Sculpture - Introducton. Classical Sculpture.
The present article is confined to trie sculpture of the Middle Ages and modern times; classical sculpture has been already treated of under ARCHAEOLOGY (CLASSICAL), vol. ii. p. 343 sj., and in the articles on the several individual artists.
Early Christian Period.
In the 4th century A.D., under the rule of Constantine's successors, the plastic arts in the Roman world reached the lowest point of degradation to which they ever fell. Coarse in workmanship, intensely feeble in design, and utterly without expression or life, the pagan sculpture of that time is merely a dull and ignorant imitation of the work of previous centuries. The old faith was dead, and the art which had sprung from it died with it. In the same century a large amount of sculpture was produced by Christian workmen, which, though it reached no very high standard of merit, was at least far superior to the pagan work. Although it shows no increase of technical skill or knowledge of the human form, yet the mere fact that it was inspired and its sub-jects supplied by a real living faith was quite sufficient to give it a vigour and a dramatic force which raise it aesthetically far above the expiring efforts of paganism. Fig. 1 shows a very fine Christian relief of the 4th century, with a noble figure of an archangel holding an orb and a sceptre. It is a leaf from an ivory consular dip-tych, inscribed at the top AEXOY ITAPONTA KAI MA06JN THN AITIAN, "Receive these presents and having learnt the occasion ..." A number of large marble sarcophagi are the chief exist-ing specimens of this early Christian sculpture. In general design they are close copies of pagan tombs, and are richly decorated outside with reliefs. The subjects of these are usually scenes from the Old and New Testaments. From the former those subjects were selected which were supposed to have some typical reference to the life of Christ: the Meeting of Abraham and Melchisedec, the Sacrifice of Isaac, Daniel among the Lions, Jonah and the Whale, are those which most frequently occur. Among the New Testament scenes no representations occur of Christ's sufferings; the subjects chosen illustrate His powei and beneficence: the Sermon on the Mount, the Triurr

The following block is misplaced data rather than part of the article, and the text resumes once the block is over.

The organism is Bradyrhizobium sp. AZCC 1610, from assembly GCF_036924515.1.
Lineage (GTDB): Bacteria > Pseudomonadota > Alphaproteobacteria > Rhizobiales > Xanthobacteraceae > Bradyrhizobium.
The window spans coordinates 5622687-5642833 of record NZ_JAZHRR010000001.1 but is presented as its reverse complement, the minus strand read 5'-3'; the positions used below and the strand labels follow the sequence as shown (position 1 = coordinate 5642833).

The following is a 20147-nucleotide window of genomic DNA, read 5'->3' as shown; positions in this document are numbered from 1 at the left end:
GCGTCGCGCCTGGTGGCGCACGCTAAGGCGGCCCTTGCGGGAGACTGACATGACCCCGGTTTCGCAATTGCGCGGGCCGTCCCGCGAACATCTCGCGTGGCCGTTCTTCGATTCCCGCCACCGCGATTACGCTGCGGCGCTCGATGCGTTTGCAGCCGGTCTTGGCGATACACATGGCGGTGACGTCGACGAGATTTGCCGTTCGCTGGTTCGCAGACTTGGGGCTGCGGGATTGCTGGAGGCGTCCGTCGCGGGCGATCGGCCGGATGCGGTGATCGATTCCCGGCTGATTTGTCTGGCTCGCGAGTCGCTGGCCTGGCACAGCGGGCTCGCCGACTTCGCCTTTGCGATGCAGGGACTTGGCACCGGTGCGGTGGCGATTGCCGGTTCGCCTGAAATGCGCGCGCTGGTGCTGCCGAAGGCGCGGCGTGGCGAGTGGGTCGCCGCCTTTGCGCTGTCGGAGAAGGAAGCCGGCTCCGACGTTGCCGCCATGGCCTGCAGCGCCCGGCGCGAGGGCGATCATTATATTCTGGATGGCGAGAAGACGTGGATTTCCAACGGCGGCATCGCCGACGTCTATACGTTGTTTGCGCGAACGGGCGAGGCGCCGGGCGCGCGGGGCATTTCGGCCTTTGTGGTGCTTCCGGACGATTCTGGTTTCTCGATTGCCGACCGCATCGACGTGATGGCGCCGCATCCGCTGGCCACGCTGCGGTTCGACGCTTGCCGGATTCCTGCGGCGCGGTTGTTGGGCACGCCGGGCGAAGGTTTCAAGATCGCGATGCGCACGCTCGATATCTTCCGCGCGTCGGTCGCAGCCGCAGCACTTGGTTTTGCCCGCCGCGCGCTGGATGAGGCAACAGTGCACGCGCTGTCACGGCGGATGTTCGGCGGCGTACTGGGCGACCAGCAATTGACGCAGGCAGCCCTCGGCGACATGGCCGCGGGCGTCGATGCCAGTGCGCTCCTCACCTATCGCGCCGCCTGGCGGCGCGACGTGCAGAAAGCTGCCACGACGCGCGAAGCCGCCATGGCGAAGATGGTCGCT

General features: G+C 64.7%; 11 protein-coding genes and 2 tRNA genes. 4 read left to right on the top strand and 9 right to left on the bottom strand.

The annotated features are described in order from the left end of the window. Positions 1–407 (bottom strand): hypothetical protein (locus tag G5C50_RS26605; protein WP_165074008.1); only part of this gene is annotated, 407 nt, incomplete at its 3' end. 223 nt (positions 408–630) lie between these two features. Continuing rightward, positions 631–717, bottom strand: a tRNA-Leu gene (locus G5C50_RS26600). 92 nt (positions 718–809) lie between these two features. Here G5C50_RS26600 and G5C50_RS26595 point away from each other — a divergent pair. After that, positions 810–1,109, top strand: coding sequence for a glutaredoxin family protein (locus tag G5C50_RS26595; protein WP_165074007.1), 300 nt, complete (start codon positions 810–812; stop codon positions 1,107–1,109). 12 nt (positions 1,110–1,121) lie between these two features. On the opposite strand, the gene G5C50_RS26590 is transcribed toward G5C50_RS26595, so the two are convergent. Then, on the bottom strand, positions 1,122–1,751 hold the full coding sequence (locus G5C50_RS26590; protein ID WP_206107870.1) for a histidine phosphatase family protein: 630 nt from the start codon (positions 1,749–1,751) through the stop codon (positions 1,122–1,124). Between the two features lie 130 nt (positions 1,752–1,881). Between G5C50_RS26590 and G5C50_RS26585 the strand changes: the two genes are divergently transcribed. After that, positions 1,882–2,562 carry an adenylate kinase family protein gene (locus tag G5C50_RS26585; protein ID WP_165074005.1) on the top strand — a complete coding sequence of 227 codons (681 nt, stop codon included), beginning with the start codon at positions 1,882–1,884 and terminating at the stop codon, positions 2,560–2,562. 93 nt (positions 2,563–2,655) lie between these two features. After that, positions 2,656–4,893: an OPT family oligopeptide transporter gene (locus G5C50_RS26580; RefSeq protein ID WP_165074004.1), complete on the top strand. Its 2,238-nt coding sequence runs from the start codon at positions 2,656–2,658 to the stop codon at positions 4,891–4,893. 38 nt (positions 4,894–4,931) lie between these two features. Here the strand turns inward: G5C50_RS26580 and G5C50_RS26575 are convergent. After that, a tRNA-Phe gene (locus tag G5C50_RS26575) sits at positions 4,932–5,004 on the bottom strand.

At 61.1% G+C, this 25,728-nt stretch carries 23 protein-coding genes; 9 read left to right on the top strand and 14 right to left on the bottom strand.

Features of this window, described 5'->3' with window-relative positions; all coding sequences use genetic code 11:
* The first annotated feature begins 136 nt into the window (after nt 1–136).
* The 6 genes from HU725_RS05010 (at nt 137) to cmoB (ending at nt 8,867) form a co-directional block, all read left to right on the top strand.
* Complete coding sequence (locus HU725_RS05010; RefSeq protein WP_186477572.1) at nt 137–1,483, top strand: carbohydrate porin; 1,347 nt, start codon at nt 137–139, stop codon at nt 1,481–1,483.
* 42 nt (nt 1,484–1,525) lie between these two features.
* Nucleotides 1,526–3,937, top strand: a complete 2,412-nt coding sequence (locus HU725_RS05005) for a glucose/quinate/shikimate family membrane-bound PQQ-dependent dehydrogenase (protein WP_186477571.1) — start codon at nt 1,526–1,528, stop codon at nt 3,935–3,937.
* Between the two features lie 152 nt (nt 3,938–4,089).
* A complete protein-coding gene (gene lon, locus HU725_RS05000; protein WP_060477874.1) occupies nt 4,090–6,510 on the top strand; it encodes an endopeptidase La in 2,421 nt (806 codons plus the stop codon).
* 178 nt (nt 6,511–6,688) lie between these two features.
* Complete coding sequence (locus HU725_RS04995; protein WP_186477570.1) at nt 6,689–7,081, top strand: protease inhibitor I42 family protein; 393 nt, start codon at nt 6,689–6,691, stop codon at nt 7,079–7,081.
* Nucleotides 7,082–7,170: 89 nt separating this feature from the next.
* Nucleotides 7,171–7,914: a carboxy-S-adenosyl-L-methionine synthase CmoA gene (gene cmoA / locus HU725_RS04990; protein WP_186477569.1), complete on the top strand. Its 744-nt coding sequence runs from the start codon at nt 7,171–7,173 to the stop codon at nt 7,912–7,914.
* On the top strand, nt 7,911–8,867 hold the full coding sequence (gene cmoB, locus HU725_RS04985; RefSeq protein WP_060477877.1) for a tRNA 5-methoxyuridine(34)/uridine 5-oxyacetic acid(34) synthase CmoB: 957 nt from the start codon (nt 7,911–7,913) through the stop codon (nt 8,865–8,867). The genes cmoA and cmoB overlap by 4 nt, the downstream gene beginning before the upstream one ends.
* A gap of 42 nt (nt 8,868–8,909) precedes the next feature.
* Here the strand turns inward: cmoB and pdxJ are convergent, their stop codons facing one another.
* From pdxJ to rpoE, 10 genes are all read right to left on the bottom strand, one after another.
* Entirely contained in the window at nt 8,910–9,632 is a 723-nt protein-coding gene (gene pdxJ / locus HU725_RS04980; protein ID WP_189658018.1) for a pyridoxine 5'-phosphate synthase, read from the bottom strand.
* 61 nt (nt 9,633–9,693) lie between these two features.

FIG. 2.Reliefs in ivory of the Baptist and the Four Evangelists in front of the episcopal throne of Maximianus in Ravenna cathedral.
phal Entry into Jerusalem, and many of His miracles are
frequently repeated. The "Vatican and Lateran museums are rich in examples of this sort. One of the finest in the former collection was taken from the crypt of the old basilica of St Peter; it contained the body of a certain Junius Bassus, and dates from the year 359. Many other similar sarcophagi were made in the provinces of Rome, especially Gaul; and fine specimens exist in the museums of Aries, Marseilles, and Aix; those found in Britain are of very inferior workmanship.
In the 5th century other plastic works similar in style were still produced in Italy, especially reliefs in ivory (to a certain extent imitations of the later consular diptychs), which were used to decorate episcopal thrones or the bindings of MSS. of the Gospels. The so-called chair of St Peter, still preserved (though hidden from sight) in his great basilica, is the finest example of the former class ; of less purely classical style, dating from about 550, is the ivory throne of Bishop Maximianus in Ravenna cathedral (see fig. 2). Another very remarkable work of the 5th century is the series of small panel reliefs on the doors of S. Sabina on the Aventine Hill at Rome. They are scenes from Bible history carved in wood, and in them much of the old classic style survives.
556-1 A partial exception to this rule is the scene of Christ before Pilate, which sometimes occurs.
556-2 See Dionysius, Sac. Vat. Bas. Cryp., and Bunsen, Besch. d. Stadt Rom, 1840.
556-3 Various dates have been assigned to these interesting reliefs by different archaeologists, but the costumes of the figures are strong evidence that they are not later than the 5th century.
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